To spark discussion, the Walker invites Twin Cities artists and critics to write reviews of our performances. The ongoing Re:View series shares a diverse array of independent voices and opinions; it doesn’t reflect the views or opinions of the Walker or its curators. Today, musicians Julie and Andrew Thoreen share their perspective on Saturday night’s performance of Rafiq Bhatia’s Breaking English, with visual art by Michael Cina and Hal Lovemelt, and Ian Chang’s Spiritual Leader, which was co-commissioned and copresented by the Walker Art Center and the SPCO’s Liquid Music Series.
We came to Breaking English because we are fans of Son Lux, and we’re familiar with Ian Chang and Rafiq Bhatia’s work through that band. We also love what the Liquid Music series stands for and are regular supporters. All of this, combined with our intrigue for the new percussion technology developed by Sunhouse that Chang uses in his work, had us both excited and curious to enter the show. Neither of us were disappointed; the show delighted and inspired us.
Ian Chang’s Spiritual Leader
We don’t have the words or know-how to precisely describe what Ian Chang does. In fact, not knowing exactly how he was doing what he was doing distracted both of us for much of the performance. We researched it, though (you should too), and in a few words, Chang uses a sensor technology to trigger samples and lights from different parts of his drum set. If you want to know more about this technology and how he uses it—and to get a rad history of electronic drumming—check out this interview written brilliantly by Patrick Marschke for the Liquid Music blog.
Andrew Thoreen: Recently having recently ventured with Julie into using MIDI signals to perform, trigger, and play music in our project together, Chang’s synchronized lighting triggers, along with his use of Sunhouse Sensory Percussion, kept me constantly dropping into a meditative and analytical state. In this state I subconsciously probed the performance to identify what specific sound triggered which programmed sample and sound. I was also captivated by how the mood of each sampled sound he used, be it percussive or melodic, was emotionally represented with a lighting cue from LED lights on the floor, in the kit itself, and from bright white lights hung on boom stands behind him. With each song, the mapping of the samples changed along with the lights they triggered. The amount of thought and energy Chang put into this performance was incredible and well executed.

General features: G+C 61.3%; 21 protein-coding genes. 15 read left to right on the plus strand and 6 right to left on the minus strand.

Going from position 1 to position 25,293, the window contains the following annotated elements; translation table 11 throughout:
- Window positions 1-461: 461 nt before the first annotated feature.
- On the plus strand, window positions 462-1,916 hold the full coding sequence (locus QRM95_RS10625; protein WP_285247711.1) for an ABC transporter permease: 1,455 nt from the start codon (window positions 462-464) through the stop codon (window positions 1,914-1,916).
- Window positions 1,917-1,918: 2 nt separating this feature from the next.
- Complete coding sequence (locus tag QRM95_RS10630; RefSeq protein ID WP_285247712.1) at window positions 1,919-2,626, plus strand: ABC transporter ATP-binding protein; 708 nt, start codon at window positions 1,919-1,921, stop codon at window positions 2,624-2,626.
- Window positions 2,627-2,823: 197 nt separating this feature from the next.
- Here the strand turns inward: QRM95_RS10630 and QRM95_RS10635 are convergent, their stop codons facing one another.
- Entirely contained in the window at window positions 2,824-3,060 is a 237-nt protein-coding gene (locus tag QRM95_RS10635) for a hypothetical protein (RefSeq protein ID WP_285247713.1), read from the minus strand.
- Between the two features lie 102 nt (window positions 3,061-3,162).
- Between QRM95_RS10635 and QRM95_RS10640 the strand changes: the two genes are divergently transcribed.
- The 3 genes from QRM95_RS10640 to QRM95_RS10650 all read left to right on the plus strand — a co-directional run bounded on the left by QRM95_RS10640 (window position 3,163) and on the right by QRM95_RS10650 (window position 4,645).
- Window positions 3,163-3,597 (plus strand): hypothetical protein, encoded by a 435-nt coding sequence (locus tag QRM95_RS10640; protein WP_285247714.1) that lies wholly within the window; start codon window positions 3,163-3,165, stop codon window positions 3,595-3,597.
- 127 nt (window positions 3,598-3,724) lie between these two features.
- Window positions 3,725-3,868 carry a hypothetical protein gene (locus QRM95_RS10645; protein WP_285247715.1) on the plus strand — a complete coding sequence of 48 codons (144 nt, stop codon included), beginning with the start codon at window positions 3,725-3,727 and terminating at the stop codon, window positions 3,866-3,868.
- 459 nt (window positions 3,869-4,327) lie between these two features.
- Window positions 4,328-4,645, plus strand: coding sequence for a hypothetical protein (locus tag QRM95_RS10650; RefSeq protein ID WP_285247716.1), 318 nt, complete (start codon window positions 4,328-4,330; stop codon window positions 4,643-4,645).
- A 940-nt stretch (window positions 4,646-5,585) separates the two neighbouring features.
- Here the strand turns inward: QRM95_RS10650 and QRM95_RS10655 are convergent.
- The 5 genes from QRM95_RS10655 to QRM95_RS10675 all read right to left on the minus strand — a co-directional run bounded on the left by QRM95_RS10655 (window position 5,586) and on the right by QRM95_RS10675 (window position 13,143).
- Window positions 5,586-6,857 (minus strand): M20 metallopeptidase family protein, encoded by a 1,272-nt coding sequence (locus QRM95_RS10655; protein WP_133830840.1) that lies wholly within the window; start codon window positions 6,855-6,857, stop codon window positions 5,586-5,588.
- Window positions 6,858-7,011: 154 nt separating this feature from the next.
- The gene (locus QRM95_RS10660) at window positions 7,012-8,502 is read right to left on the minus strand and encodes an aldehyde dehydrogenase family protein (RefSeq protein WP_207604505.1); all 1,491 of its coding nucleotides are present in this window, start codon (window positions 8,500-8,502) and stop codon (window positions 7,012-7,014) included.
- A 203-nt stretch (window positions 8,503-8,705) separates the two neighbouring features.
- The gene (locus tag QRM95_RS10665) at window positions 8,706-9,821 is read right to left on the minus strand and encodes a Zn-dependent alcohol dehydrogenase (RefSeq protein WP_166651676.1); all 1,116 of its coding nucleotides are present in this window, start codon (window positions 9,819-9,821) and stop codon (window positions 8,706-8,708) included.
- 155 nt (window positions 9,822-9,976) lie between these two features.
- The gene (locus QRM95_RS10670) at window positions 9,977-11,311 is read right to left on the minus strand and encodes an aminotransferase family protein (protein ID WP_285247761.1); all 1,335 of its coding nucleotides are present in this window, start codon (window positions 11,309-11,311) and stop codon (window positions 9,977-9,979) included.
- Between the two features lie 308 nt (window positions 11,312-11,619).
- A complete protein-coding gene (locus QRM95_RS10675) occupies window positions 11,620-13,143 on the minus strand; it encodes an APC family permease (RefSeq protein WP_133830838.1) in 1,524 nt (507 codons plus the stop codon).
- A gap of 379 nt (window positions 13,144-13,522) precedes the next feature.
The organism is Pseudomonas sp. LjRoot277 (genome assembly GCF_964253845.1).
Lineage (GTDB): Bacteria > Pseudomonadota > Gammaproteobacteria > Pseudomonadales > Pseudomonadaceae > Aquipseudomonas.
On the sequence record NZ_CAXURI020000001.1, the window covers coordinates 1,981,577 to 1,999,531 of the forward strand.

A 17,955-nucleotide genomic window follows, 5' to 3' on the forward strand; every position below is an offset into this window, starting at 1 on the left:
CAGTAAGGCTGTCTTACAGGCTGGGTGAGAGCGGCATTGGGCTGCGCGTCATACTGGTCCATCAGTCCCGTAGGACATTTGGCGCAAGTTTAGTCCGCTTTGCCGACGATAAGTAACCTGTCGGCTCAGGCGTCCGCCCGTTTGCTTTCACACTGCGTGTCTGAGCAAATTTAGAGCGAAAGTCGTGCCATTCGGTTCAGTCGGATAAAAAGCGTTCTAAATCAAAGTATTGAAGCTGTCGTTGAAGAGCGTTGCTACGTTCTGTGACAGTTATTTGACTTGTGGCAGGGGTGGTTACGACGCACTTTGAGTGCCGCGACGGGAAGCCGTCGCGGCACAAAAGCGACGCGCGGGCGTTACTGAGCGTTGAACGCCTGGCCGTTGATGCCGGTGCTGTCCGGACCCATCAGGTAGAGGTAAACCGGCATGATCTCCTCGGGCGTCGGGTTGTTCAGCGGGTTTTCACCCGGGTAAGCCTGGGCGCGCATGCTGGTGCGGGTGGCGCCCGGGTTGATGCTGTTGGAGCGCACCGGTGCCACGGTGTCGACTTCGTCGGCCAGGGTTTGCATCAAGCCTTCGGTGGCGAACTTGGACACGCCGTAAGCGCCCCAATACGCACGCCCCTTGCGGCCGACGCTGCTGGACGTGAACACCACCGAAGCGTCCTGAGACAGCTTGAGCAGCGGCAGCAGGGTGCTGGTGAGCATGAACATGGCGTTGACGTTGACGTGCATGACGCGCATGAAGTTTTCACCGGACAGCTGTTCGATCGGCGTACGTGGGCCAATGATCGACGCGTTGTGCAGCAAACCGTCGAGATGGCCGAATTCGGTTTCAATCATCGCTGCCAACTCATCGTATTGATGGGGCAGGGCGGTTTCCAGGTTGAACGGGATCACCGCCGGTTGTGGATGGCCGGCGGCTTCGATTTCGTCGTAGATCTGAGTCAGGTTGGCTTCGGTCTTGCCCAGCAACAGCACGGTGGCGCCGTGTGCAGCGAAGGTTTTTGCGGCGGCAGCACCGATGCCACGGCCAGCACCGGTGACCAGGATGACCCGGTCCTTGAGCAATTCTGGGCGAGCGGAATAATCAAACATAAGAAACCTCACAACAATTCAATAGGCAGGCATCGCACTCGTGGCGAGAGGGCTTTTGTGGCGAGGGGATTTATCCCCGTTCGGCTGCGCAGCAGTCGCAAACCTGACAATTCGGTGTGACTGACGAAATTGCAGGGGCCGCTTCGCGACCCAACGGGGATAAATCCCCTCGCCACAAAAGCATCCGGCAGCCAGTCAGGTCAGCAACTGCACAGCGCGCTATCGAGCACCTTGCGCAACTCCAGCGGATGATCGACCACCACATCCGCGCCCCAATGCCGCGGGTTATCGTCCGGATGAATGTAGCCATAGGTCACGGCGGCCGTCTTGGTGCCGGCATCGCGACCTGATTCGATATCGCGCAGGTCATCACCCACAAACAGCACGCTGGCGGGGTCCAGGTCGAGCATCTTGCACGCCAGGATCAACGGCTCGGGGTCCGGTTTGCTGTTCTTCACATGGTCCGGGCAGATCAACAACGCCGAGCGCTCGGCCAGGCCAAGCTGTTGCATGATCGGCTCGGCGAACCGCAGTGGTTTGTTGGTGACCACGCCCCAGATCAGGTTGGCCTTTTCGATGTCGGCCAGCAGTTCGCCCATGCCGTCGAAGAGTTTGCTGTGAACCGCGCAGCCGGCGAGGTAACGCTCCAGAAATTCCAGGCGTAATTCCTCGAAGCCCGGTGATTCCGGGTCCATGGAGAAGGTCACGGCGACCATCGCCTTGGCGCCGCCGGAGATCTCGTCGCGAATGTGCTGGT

Julie Thoreen: I had a similar experience. Once I closed my eyes and refocused my senses from the how to the what, I really marveled at the way that Chang constructed the performance, specifically how he conducted the piece. I read somewhere that he makes “electronic music that is humanistic.” Indeed. The technology in the sensory percussion allowed for this interaction between conductor, light, and sound that seemed to illustrate human as god. That, mixed with the overall effect created by Chang’s sound design, almost moved the heavens.
Andrew: Once I got over the “wow” factor of the technology, I focused in on the sound design and the richness of the sampled audio. Chang’s subtle and melodic phrasing on the drums, amplified by the rhythms and paired with warm, intriguing sounds enhanced the melodic gestures. I also appreciated the thoughtful arrangements of the songs. His compositional restraint in introducing new material towards the end of a piece was wonderful and compelling. Chang did a great job of pacing throughout his set and transitioning between scenes, blurring the edges of the composition with a fully encompassing sample.
Surprisingly though, my favorite moment of the set was when Chang broke out of the composed arrangements and started improvising with recordings/samples of drums, as opposed to the produced sounds and samples with a given pitch/articulation. It seemed that he entered into a trance, improvising a fidgety, evolving breakbeat, turning over and displacing beats. It was a drum solo that lasted the right amount of time and developed in a great way. It found its way to a breathing point and then naturally evolved into the introduction of the song “Spiritual Leader.”
Julie: I hate to obsess over the celestial quality of things, but when I began to lose myself in the sound design, my imagination drew me into a dimension outside of this material one. The sounds were, for lack of a better word, extra-terrestrial… and their interaction was… cosmic forces playing, dancing, and battling with each other. With Chang controlling it all, Spiritual Leader feels an apt name for both the song and the entire performance.